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Burning of the Holy Temple by Francesco Hayez

Despite Tisha B’Av’s religious appearance, it is not a religious day of atonement (this is what Yom Kippur is for), but rather a national memorial day, similar to Yom HaShoah and Yom HaZikaron. The destruction of the Holy Temple in the year 70 A.D. was the peak of a process that brought the destruction of the land of Israel and Jerusalem and the loss of the last of our independence for the next nearly 2000 years.

Here is an eyewitness testimony of what happened on this day 1953 years ago in Jerusalem, by Yosef Ben Matityahu (a.k.a. Flavius Josephus): “As the Holy Temple was burning, (the soldiers) plundered everything they got their hands on and killed whomever they caught en masse. They took no pity on the elderly or the infants and showed no respect for respectable people, rather killing elders and children, priests and commoners alike. The war chased and surrounded all levels of society and overwhelmed everyone, regardless of whether they defended themselves or begged for their lives.”


He further wrote: “The noise of the flames spreading out over a great distance echoed in answer to the cries of distress of the fallen. Due to the height of the hill (the Temple Mount) and the vastness of the burning structure, it seemed as if the entire city was ablaze… The sounds of battle cries of the Roman legions were heard… The screams of the rebels were surrounded by fire and sword, and the shouts of the people left on top of the hill met their deaths at the hands of the enemy during their terrified flight. The shouts of the people who were still left on the hill were joined by the masses in the city; many who were weakened by hunger, lacking the strength to speak, found renewed vigor to lament and cry out upon seeing the Temple in flames… the flood of blood surpassed the flow of fire…”

This is not a description of a religious event but rather what happened to all our ancestors,  those of the supporters and opponents of the judicial reform alike. The process of our destruction did not end then; instead, it reached its peak almost eighty years ago, at the end of the other edge of the history of losing our independence. The Holocaust was able to happen first and foremost because we lacked a national home and were left at the mercy of any enemy who wanted to annihilate us out of their anger and frustrations.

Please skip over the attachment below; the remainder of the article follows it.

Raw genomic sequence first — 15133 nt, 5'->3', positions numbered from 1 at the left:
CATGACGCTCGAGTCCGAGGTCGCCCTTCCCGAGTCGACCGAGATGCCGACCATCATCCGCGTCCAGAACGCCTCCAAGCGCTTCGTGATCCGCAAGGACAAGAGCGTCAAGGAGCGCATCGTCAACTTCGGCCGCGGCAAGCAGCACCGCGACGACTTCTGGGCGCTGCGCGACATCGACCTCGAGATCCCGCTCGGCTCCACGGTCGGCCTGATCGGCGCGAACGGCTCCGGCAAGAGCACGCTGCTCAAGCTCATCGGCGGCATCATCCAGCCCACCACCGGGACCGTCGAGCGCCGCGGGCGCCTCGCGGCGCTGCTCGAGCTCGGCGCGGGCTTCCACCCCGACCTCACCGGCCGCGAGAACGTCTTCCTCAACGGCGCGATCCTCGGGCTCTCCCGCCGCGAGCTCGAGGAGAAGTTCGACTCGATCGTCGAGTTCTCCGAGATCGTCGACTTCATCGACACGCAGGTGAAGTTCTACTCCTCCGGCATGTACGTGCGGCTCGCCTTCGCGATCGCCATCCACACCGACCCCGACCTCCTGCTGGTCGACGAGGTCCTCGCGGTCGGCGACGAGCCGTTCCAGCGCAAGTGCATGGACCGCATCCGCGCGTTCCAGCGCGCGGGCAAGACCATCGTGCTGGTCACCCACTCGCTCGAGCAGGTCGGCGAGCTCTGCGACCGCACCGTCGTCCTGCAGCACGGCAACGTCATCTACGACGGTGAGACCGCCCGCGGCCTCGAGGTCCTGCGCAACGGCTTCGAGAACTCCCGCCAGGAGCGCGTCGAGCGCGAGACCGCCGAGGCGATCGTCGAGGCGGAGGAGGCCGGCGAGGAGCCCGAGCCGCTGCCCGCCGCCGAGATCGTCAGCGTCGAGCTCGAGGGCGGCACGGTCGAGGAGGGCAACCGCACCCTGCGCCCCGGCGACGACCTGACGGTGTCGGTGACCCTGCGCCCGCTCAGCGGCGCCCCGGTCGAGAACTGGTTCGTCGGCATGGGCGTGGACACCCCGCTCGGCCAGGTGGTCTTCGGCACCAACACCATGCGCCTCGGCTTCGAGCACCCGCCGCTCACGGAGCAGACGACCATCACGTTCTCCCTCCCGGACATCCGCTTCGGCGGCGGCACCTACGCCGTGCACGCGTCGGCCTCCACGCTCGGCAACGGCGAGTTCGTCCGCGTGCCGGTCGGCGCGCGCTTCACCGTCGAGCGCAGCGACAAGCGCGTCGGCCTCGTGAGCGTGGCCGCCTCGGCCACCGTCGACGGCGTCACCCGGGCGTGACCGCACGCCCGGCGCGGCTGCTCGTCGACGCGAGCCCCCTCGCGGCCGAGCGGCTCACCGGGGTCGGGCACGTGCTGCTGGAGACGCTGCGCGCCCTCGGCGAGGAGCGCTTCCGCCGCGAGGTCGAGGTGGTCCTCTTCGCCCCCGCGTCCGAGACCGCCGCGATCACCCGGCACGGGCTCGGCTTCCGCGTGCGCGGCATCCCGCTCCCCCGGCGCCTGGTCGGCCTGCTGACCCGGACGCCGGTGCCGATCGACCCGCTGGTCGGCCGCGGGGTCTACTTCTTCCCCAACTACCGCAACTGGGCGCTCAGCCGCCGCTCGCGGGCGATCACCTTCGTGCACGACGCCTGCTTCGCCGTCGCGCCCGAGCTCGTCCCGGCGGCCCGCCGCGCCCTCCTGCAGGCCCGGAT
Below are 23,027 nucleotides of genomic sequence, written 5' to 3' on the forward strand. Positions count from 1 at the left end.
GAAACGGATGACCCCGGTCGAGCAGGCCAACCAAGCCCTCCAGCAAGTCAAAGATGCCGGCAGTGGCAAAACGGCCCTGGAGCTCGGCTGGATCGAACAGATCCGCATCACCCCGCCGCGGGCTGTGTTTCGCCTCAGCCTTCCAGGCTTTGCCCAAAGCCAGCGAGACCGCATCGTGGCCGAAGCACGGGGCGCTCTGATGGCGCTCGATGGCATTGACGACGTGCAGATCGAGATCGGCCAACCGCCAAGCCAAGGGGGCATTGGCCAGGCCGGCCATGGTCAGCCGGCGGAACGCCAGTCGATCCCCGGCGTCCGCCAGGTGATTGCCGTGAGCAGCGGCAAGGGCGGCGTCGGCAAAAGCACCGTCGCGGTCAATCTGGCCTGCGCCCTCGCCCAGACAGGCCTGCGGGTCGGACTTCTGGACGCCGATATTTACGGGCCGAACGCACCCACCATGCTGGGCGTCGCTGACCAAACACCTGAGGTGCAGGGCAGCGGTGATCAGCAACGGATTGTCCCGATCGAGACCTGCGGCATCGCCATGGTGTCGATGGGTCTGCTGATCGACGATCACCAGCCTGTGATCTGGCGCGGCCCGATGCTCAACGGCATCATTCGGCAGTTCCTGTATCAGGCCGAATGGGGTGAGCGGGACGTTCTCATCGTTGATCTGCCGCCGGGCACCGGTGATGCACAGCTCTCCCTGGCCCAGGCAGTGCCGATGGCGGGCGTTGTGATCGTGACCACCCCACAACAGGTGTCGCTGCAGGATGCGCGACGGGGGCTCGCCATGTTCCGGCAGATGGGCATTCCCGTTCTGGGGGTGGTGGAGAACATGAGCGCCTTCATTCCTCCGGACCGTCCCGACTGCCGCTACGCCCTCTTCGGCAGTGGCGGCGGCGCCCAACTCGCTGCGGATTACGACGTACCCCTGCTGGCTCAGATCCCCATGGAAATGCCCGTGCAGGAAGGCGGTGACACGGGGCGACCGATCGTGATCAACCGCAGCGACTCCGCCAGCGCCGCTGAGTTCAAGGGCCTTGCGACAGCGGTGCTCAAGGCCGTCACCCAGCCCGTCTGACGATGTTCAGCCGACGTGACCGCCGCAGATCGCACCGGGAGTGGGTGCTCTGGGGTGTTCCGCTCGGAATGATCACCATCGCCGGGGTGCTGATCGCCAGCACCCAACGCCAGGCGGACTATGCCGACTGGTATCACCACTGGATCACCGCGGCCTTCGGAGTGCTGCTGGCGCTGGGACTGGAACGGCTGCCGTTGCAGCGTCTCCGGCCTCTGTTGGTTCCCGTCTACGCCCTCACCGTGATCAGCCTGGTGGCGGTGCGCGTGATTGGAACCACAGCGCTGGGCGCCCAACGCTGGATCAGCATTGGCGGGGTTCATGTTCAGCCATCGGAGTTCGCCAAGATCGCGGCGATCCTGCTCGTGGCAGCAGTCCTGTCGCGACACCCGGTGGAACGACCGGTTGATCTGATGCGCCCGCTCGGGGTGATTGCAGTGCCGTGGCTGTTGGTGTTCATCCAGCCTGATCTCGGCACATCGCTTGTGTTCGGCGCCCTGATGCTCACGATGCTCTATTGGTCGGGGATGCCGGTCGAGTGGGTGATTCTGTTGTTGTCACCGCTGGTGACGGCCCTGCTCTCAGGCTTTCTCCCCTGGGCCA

The Jewish tradition found a biblical root for the days of destruction. It linked the seventeenth day of Tammuz with the Sin of the Golden Calf. It was a religious sin, idol worship: “…And (he) fashioned it into a molten calf. They said: This is your God, O Israel…”. In contrast, our sages connected Tisha B’Av with the Sin of the Spies. The leaders of the people were sent to gather intelligence on the land of Israel, and when they returned, they slandered it: “The Land through which we have passed, to spy it out, is a land that devours its inhabitants.”  In the recollections of Moses in the book of Deuteronomy, it is recounted: “Our brothers have melted our hearts, saying, ‘A people greater and taller than we, the cities great and fortified up to the heavens, and even children of giants have we seen there!'” In the twelfth century, the Rambam (Maimonides) described the mental state of the generation that left Egypt in his book “Guide for the Perplexed”: “It is not natural for a person to engage in the work of a slave with mortar and bricks and the like and then suddenly wash his hands of them and do battle with the children of the giants.” Hence, a new fearless generation was required to rise in the desert, a generation that would eventually conquer Canaan.

The root of the terrible destruction is, therefore, found in what the author of Psalms called “the despise of the desirable land,” the attachment of some of our people (until today!) to exile, insisting on living in places plagued with anti-Semitism instead of returning home to Zion. The fear of national life, which is not just a spiritual life of learning but also requires dealing with the needs of the state and politics, wielding power, and development. The rejection of national life is also an escape from reconciliation between different groups in our nation, just like in a family; in exile, one can live in small, homogeneous communities.

The constant mourning over the destruction of the land on Tisha B’Av, year after year, promised hope for a better future. When the Zionist movement arose towards the end of the 19th century, there was no need to explain what the return to Zion meant. Throughout history, on this national day of mourning, we reminded ourselves, in all our places of exile, where we were deported from and where we dream of returning. In any event, it is worthwhile mourning the destruction of our people and our land (that happened twice!) once a year to remind the rebellious children not to repeat our mistakes. And in the building of Zion, we will find comfort.

{Reposted from IsraelHayom}

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